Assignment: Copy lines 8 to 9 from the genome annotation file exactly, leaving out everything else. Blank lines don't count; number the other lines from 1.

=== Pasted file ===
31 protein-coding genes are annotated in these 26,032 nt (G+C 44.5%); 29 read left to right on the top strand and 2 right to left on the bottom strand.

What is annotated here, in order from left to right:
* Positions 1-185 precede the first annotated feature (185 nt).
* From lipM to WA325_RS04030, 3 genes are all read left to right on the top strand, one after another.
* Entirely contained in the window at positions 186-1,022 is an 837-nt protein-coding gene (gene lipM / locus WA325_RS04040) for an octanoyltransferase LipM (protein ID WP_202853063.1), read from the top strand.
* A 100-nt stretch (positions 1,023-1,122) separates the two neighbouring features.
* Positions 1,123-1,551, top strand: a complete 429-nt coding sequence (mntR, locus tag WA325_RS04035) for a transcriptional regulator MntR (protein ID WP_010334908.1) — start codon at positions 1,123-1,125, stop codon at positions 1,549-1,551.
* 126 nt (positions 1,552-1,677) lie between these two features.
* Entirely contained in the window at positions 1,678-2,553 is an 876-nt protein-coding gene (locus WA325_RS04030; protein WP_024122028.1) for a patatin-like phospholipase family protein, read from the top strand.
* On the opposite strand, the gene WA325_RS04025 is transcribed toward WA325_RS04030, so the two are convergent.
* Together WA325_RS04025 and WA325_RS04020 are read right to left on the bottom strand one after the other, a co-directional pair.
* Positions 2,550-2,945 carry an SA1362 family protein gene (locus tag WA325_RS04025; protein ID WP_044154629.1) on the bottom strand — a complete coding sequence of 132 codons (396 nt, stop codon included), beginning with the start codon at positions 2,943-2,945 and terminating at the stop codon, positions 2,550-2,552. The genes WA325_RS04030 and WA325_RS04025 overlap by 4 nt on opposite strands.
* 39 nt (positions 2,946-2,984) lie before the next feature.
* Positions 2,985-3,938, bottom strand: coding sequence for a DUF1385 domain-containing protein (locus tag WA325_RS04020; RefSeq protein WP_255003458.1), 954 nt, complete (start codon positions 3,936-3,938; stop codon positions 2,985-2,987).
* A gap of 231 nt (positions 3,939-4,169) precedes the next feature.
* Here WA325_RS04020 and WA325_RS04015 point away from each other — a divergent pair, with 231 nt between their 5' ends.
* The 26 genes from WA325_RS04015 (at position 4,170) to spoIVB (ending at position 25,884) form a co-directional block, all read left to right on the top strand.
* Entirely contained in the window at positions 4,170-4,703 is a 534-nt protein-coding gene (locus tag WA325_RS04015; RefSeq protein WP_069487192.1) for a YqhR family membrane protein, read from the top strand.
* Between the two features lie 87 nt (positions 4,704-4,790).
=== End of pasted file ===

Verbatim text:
* 126 nt (positions 1,552-1,677) lie between these two features.
* Entirely contained in the window at positions 1,678-2,553 is an 876-nt protein-coding gene (locus WA325_RS04030; protein WP_024122028.1) for a patatin-like phospholipase family protein, read from the top strand.